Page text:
2 minute read

Seeing emotions

Brain-machine interfaces and emotional AI are real enough to be undergoing trials. Petra Stock considers what they mean for the future – and whether they’re needed at all.

What if technology could tap into a raw data feed of your feelings and manifest them in a kind of digital aura? If anger and annoyance agitated as red asymmetric fractals; or peace and calm floated by in blue, infinite loops?

That possibility is here in a device that looks like a 1960s swimming cap worn with ski goggles. Called Neo-Noumena, it’s designed to “read” its wearer’s emotions, representing them as a digital halo of spirographic shapes.

“Neo-Noumena was an attempt to expand how much information people can pass to each other in communicating about their emotions,” says its creator, neurotechnologist Dr Nathan Semertzidis.

Since he was little, Semertzidis has been enthralled by bionics – the use of technologies to extend the human body and mind. His interest is partly informed by personal experience – he has a genetic hearing loss and wears hearing aids – along with a childhood fascination for science fiction.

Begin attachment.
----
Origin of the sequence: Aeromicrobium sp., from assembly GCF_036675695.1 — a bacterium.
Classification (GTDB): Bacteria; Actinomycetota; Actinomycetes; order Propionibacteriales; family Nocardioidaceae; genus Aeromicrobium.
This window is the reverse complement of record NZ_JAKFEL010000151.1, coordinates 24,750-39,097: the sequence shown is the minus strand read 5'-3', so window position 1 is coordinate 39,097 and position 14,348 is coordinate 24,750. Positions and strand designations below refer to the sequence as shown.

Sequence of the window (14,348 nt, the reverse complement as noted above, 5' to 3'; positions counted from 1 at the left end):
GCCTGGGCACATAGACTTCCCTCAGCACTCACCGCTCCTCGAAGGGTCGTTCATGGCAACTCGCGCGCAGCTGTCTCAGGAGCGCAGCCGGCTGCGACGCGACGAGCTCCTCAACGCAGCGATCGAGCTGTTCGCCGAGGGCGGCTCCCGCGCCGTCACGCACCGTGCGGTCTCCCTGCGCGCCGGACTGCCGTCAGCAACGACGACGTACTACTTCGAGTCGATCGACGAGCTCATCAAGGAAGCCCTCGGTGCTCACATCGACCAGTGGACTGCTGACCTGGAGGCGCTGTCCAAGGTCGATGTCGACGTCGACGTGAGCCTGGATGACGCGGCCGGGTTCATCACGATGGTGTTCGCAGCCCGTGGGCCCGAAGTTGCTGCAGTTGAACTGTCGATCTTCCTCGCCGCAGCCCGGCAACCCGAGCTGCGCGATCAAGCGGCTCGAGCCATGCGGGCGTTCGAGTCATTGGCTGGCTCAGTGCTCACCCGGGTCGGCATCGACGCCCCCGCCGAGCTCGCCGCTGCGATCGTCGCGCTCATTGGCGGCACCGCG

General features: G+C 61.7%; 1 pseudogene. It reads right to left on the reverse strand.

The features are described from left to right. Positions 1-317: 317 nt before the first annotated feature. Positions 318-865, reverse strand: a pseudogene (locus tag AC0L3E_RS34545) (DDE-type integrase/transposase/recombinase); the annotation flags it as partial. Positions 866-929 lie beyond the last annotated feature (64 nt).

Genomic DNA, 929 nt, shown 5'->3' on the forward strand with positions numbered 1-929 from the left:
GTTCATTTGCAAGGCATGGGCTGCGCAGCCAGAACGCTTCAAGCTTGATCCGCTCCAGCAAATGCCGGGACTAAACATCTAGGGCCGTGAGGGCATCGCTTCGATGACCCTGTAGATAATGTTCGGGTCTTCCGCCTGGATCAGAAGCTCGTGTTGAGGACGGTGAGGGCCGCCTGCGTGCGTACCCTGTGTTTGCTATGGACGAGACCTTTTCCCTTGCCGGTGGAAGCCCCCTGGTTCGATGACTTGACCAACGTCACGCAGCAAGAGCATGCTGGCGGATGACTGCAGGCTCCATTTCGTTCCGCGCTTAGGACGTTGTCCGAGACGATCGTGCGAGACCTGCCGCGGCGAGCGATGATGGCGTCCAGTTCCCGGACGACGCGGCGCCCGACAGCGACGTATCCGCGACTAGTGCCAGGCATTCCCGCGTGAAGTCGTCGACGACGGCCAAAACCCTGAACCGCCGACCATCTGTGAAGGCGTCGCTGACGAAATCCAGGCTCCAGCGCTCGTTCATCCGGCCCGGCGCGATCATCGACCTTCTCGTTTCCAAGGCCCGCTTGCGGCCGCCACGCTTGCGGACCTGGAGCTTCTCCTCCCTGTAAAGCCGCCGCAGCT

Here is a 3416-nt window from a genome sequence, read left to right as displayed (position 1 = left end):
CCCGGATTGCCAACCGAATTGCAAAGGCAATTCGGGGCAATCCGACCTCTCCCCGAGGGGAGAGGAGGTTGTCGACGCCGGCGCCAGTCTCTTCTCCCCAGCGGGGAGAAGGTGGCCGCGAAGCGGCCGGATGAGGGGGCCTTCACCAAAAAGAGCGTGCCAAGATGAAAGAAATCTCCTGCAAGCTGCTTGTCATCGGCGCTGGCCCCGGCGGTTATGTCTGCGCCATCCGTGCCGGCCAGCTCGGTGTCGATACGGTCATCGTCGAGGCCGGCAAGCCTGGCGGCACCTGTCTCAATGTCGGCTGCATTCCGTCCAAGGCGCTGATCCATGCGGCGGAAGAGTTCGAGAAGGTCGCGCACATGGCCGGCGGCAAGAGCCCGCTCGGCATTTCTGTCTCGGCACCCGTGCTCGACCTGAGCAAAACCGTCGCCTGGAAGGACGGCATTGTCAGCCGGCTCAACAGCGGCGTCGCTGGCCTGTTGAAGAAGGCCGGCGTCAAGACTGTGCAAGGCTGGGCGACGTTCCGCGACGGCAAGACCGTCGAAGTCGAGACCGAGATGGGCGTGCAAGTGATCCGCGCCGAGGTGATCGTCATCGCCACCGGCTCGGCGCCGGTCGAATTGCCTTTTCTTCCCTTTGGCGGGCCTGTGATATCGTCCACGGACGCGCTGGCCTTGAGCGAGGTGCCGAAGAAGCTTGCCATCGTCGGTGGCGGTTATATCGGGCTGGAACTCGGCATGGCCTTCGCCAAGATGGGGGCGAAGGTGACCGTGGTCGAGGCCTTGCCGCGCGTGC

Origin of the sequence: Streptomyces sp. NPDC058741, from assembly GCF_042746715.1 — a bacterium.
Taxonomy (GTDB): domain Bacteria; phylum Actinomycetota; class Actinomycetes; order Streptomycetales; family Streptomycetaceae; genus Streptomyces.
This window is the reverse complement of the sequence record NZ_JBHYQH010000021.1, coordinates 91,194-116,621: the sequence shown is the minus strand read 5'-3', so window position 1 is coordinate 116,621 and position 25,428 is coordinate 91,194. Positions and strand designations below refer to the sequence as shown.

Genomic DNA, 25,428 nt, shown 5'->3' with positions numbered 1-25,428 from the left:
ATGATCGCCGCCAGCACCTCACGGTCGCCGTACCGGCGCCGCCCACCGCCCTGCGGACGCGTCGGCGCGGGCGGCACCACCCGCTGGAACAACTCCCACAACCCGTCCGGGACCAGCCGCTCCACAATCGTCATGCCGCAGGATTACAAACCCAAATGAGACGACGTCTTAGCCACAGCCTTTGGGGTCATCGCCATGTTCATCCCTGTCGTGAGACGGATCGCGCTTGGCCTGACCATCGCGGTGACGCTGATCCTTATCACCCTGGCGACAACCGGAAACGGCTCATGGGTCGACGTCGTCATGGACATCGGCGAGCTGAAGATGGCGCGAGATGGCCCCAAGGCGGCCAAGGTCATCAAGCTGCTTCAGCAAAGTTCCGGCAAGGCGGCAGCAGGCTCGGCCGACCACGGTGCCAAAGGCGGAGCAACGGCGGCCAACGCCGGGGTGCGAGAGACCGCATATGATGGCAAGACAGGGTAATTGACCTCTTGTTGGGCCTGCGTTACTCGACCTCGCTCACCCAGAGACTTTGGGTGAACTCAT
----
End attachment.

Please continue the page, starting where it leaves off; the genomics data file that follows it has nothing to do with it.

“I wanted to work on technologies that interface the human brain with computers, to exchange information between the two, and to further that dream of becoming a cyborg that I had when I was a kid,” he says.

Music makers, dreamers of dreams

Semertzidis configured Neo-Noumena at the Wonka-esque Exertion Games Lab, where he works as a research fellow. Ensconced in Monash University’s Clayton campus in Melbourne’s southeast, the lab’s bright and airy warehouse contains all manner of contraptions and gadgets. There’s a bouldering wall that can tilt based on a climber’s breathing patterns, banana-yellow high jump mats, a crate of pool noodles and a floatation tank, along with a series of outlandish-looking electrode hats and augmented and virtual reality (VR) glasses.

Play and experimentation underpins the research philosophy here, as a dozen or so researchers tinker with futuristic technologies that can interface directly with the human brain or body. The goal they’re working towards is a singular human-computer entity.

For the full story on today’s emotional AI technologies and where they’re leading us next, head below to Cosmos 98 | Beyond the Palaeo